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Sunday, February 27, 2011

Gross or Net Capital flows to use in economic analysis?

In the financial world, the issue of which figure to use(gross or net) is quite important in several contexts
  1. Revenue recognition:- Accounting rules have strict conditions for when to use gross/net values
  2. Regulatory restrictions:- The stock exchanges margin requirements(for derivatives trading) permit netting out only in certain defined situations
  3. Disclosures:- Where there are rights of setoff etc, the reporting institution(bank/FI) may want to netout the exposures and disclose only the net asset/liability on its balance sheet.
But it is in the area of investment policy and monetary management that this distinction is of most significance. Proponents of a gross approach(add inflows+outflows)  feel that(as mentioned in Dr Shyamala Gopinath's address to FEDAI in Feb-11 here)
  • Gross capital flows contribute immensely to diffusion of technology and international knowledge flows. This is also why gross trade flows(imports +exports)  are considered while comparing the extent of 'openness' of economies
  • It is gross flows that determine risk exposures and are therefore important for financial stability
  • Netting of cross-temporal flows does not capture the real impact of gross capital flows on exchange rate as well as asset price impacts.  
 While proponents of the net approach(take the difference of inflows/outflows) feel that the reserves change only to the extent of the net flows, so that value only should be taken.

Before the subprime crisis, the net approach was widely considered but now the gross approach is also considered to be more representative. Still, for currency analysis, the net approach may probably work better
Bottom Line:- Depending on the purpose you want to analyze capital flows more, select the appropriate indicator(gross/net)

Banking license & Centralized regulation-Light at the end of the tunnel for MFIs?

Fiscal 2010-11 was topsy turvy for the Microfinance Industry(MFI). The year began well with the successful IPO of India's largest MFI(SKS Micro Finance) but then collapsed mid-year with issues of corporate governance, usurious interest rates and unfair recovery practices. The Andhra Pradesh Government even passed  an ordinance which swung the regulatory pendulum apparently for borrowers(but as in the classic microeconomic case against regulation, actually for moneylenders!). The RBI then set up the Malegam panel which submitted its report in Jan-11. That report recommended a Central regulation for the industry but otherwise was not welcomed by it.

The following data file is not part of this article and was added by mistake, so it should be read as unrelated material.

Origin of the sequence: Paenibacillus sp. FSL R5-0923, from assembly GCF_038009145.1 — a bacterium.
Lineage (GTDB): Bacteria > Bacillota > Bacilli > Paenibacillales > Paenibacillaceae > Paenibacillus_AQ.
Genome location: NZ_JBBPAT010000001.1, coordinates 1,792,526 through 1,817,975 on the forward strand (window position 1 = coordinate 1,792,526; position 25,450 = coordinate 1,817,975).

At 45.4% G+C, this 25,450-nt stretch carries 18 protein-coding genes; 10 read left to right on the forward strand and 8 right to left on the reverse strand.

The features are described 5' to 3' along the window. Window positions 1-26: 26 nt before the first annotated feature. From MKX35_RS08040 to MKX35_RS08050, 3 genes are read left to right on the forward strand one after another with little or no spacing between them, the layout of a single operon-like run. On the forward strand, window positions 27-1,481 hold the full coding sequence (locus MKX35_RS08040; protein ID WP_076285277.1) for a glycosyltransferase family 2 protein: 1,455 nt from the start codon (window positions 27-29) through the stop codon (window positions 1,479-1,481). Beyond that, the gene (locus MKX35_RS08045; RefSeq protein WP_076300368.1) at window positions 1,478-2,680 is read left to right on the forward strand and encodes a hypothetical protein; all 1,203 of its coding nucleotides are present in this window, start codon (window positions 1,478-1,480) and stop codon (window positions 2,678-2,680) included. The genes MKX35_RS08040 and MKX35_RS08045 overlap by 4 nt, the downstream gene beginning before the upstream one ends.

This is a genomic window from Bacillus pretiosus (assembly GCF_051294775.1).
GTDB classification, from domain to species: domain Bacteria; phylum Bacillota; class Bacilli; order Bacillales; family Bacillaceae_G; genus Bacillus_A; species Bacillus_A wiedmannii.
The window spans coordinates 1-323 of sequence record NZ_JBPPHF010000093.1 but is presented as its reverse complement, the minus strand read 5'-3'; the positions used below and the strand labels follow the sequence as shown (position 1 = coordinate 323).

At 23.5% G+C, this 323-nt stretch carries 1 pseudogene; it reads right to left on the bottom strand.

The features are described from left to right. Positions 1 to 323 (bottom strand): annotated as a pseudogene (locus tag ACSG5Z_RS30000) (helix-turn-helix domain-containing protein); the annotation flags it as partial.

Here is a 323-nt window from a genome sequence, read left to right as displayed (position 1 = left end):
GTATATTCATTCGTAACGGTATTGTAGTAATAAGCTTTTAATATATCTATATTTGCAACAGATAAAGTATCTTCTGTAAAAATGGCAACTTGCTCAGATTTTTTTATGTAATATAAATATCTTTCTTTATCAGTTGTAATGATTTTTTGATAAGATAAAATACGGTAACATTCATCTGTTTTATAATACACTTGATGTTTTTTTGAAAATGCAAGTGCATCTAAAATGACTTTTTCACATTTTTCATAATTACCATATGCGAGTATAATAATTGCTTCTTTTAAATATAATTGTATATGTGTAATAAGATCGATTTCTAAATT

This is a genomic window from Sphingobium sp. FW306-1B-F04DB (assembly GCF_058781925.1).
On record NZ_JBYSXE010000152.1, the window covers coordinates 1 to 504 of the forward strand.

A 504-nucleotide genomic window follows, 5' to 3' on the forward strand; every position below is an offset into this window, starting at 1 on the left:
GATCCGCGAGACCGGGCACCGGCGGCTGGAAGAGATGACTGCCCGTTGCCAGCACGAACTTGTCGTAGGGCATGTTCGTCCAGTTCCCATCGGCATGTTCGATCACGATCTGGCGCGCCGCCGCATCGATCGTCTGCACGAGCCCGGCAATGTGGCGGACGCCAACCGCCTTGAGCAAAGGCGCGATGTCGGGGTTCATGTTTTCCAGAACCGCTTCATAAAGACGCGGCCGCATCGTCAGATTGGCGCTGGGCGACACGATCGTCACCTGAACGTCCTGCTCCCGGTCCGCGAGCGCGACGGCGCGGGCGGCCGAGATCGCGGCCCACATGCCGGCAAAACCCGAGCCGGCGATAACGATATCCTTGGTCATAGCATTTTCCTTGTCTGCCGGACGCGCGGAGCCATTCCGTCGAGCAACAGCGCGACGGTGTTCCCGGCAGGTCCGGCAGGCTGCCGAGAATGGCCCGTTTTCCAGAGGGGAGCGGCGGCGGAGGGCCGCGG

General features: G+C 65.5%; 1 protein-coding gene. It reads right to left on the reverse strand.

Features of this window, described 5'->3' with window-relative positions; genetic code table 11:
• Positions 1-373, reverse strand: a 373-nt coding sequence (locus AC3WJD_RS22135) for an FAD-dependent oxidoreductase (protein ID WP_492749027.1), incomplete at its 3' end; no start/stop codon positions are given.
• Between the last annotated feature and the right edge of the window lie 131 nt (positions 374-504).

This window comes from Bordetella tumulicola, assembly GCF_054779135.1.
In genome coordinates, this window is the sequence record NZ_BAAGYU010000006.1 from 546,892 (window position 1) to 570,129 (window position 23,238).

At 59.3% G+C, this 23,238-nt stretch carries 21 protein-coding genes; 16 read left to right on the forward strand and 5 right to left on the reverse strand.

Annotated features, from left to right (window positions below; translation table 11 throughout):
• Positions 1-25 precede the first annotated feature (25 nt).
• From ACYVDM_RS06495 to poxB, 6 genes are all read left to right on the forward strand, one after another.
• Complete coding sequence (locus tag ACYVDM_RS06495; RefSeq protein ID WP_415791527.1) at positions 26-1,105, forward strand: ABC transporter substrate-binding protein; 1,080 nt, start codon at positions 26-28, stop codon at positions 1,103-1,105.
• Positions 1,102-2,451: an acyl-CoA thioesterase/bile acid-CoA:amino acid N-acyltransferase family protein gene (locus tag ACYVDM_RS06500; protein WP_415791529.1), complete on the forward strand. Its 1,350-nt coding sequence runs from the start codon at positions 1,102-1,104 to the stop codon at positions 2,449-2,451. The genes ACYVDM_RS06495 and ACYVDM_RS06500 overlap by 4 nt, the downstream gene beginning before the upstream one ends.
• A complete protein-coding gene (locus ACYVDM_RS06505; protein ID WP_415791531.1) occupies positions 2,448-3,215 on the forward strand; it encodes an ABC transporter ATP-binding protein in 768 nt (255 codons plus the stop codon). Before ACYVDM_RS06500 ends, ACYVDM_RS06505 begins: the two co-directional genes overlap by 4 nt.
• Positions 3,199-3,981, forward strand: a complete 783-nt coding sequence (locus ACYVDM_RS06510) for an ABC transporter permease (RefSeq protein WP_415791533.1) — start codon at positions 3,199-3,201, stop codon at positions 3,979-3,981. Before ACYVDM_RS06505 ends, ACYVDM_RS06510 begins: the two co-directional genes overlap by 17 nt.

In that light, the Economic Survey 2010-11 brings some badly needed succor to the industry.
  1. Central Bill:- Chapter V(here, Pg 7) makes the case for a centralized law(the draft of which is under consideration). MFIs would prefer this to the vagaries of State regulation. 
  2. Benevolent approach:- The same Chapter V referenced above makes the economic rationale for not having an interest rate cap. It also elaborates on the overall interest of the borrowers. It could well have been written by the industry trade body!
  3. Banking License:- The Survey recommends considering NBFCs and MFIs for new banking licenses. However, they may only get the universal banking licenses in the first step, with the para banking activities(like credit cards etc) permit later.
  4. General Pro lender approach:- Chapter II(here, pg 17) clearly states that the laws should not permit spurious reneging on contracts. Though opined in the context of long term infrastructure financing, the principle does apply to MFI contracts as well.
Takeaway:- This may be a good time to load up on SKS(and banking stocks hit due to exposure to the MFI industry). Given that the regulatory pendulum is again shifting towards the MFIs, now may be the time the markets recognize this fact and remove the regulatory discount

Saturday, February 26, 2011

Buffet's recommended tax adjustment while comparing index and stock returns-is it justified?

The 2010 Berkshire Hathway Annual Report(like others before it) contains this caveat
The S&P 500 numbers are pre-tax whereas the Berkshire numbers are after-tax. If a corporation such as Berkshire were simply to have owned the S&P 500 and accrued the appropriate taxes, its results would have lagged the S&P 500 in years when that index showed a positive return, but would have exceeded the S&P 500 in years when the index showed a negative return. Over the years, the tax costs would have caused the aggregate lag to be substantial